Steve Wozniak, a San Jose native, co-founded Apple Computer with Steve Jobs in 1976. Many of these facts are contained in Wozniak's autobiography iWoz and in Steve's public profiles.
10 Things About Steve Wozniak
Woz had a Ham Radio license in the 6th grade, and was influenced by his father who had a job in an electronics field, and who taught young Steve the basics of electronic components.
In a 1995 interview Steve talks about being on probation for "computer abuse," for orchestrating a variety of pranks, a pastime shared by his future business partner, Steve Jobs. Together they built a the first digital "blue box" which allowed them to make [illegal] toll-free calls. Steve Jobs tells the story of the blue box in this video from the Santa Clara Valley Historical Association. The last line Jobs utters in this video is "if we hadn't built blue boxes, there would have been no Apple."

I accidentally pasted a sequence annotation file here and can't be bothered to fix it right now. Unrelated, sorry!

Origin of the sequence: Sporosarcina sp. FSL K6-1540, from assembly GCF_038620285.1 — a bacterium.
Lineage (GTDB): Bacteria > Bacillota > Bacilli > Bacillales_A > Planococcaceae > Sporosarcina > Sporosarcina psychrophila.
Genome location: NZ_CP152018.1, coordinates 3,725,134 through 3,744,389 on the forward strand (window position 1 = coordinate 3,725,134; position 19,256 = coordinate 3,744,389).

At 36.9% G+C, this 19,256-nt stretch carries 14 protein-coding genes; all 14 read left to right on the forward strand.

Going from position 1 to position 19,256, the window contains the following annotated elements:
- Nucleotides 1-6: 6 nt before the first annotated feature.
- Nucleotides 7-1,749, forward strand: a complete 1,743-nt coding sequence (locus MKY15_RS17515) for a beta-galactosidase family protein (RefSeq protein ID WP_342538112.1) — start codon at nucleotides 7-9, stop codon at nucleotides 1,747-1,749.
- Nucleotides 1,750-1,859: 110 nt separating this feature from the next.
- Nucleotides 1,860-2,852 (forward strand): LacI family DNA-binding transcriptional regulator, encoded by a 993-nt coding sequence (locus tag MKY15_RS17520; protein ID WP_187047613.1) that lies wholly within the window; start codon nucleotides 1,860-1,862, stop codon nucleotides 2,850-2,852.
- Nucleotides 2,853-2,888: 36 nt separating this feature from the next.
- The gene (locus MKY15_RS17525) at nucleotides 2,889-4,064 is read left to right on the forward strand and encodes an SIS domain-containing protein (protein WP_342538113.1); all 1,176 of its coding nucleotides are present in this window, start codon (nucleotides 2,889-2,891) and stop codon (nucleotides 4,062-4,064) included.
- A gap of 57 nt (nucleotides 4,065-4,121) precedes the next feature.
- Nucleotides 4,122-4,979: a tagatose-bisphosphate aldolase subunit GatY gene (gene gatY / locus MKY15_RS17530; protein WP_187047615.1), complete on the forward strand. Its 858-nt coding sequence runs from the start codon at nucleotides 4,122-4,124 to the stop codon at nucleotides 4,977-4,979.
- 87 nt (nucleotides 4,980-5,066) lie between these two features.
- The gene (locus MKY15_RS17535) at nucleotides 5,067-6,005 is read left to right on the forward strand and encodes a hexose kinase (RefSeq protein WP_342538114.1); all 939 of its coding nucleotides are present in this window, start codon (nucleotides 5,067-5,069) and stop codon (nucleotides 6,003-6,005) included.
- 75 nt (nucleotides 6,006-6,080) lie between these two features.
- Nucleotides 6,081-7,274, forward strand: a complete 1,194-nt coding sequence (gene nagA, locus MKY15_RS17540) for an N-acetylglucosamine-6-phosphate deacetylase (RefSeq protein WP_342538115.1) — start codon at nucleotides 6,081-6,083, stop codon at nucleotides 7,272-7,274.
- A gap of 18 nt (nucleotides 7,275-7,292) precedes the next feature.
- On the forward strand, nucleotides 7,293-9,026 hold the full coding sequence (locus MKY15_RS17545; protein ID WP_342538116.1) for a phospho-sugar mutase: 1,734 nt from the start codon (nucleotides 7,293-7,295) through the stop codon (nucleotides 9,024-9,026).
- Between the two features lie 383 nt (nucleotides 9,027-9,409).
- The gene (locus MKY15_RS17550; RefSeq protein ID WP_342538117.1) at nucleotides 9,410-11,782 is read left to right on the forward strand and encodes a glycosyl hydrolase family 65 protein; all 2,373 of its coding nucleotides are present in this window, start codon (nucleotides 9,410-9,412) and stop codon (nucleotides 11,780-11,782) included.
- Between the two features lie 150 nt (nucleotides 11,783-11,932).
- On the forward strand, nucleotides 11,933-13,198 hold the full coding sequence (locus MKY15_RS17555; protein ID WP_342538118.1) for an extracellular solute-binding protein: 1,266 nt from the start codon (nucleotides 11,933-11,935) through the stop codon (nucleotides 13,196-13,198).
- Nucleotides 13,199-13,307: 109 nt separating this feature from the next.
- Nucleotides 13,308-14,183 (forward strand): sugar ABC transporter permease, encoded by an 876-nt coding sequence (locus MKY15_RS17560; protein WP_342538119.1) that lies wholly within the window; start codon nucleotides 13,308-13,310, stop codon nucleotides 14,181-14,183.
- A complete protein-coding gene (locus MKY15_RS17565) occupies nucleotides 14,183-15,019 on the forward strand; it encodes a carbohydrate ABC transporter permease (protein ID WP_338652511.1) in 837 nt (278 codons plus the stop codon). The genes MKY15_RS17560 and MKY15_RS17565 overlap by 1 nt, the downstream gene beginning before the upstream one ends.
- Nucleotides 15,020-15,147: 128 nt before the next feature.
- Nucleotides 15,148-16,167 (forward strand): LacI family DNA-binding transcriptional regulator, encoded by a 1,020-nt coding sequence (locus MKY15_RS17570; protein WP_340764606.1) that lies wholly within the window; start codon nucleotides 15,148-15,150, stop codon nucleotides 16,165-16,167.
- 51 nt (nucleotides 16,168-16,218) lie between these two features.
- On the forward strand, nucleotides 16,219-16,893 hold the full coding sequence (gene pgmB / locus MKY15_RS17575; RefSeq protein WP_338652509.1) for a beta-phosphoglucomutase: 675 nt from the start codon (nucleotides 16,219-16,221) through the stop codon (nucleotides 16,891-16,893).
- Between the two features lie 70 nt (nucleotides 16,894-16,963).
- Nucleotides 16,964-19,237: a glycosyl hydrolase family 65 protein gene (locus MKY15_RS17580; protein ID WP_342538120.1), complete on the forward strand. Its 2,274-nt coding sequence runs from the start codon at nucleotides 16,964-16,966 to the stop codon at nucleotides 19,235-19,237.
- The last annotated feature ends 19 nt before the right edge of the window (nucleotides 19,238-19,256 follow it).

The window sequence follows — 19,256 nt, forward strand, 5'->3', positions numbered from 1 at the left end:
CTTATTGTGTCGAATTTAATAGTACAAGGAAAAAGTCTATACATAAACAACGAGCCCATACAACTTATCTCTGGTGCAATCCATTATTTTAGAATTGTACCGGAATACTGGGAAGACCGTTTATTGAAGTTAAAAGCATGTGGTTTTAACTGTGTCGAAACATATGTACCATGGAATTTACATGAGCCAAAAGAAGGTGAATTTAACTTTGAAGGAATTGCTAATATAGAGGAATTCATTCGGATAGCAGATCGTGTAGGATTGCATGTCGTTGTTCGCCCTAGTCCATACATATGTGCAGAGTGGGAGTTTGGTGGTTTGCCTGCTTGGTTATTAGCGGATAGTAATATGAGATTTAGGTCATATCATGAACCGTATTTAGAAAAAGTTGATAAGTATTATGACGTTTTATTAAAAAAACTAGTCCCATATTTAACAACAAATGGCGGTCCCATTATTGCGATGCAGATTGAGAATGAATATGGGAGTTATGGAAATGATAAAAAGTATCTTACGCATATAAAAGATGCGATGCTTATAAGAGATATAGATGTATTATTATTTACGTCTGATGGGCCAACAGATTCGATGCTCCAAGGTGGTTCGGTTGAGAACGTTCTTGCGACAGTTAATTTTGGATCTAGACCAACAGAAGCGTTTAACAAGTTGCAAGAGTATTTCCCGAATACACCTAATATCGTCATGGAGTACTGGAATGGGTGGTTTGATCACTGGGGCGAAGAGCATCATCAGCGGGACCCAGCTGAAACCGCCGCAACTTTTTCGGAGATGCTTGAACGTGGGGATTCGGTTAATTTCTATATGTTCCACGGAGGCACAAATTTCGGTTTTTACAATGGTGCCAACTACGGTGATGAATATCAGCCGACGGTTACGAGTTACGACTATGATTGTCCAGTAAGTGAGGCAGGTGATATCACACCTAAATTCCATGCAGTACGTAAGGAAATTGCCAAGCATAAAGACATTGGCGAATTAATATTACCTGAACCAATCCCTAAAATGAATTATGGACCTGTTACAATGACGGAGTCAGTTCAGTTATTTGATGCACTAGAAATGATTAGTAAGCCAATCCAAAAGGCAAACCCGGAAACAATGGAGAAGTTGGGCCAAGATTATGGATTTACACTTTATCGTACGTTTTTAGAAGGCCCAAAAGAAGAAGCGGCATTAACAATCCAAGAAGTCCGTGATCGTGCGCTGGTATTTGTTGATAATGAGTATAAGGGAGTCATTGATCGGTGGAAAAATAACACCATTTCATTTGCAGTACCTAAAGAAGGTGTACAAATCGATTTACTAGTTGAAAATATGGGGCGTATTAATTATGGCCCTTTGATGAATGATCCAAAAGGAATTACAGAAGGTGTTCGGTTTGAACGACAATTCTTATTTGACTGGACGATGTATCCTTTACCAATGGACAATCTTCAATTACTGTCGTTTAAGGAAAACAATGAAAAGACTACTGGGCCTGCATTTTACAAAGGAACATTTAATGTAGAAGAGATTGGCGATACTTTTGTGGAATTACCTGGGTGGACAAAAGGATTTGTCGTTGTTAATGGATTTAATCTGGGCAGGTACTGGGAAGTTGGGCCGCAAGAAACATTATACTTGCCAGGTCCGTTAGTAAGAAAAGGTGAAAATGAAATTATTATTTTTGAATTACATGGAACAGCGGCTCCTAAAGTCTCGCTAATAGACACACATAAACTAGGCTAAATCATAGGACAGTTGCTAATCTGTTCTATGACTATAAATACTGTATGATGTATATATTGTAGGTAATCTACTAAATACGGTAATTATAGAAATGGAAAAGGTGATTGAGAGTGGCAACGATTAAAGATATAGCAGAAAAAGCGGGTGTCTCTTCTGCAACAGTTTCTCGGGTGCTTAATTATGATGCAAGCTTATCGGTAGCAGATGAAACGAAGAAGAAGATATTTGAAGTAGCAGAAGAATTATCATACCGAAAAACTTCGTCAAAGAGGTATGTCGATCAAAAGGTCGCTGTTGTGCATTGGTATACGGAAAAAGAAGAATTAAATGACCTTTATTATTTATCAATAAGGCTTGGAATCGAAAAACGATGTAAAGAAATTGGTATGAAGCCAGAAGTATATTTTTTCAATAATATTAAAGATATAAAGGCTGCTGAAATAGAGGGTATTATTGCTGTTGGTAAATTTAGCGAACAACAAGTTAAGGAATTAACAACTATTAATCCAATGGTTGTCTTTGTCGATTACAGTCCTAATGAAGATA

Wozniak is a sworn member of the Freemasons.
Steve Wozniak is a 1997 Fellow Awards Recipient at the Computer History Museum in Mountain View -- for his "invention of the first single-board microprocessor-based microcomputer, the Apple I."
Woz lost his memory after a small plane crash. He couldn't recall the crash, nor could he remember day-to-day events. He credits the power of using logical thought processes in healing and recuperating his memory functions.
Steve dated comedian Kathy Griffin, a relationship that was documented on her reality show, My Life on the D-List.
Wozniak plays on a Segway polo team, the Silicon Valley Aftershocks.
Woz dropped out of UC Berkeley in the 1970s but returned in the late 1980s, enrolling under the assumed name Rocky Clark.
Wozniak founded the Electronic Frontier Foundation, an organization that defends free speech, privacy, innovation, and consumer rights.
Steve was inducted in the Inventors Hall of Fame in 2000. His official invention listing there: "Microcomputer for Use with Video Display Personal Computer, Patent Number(s) 4,136,359."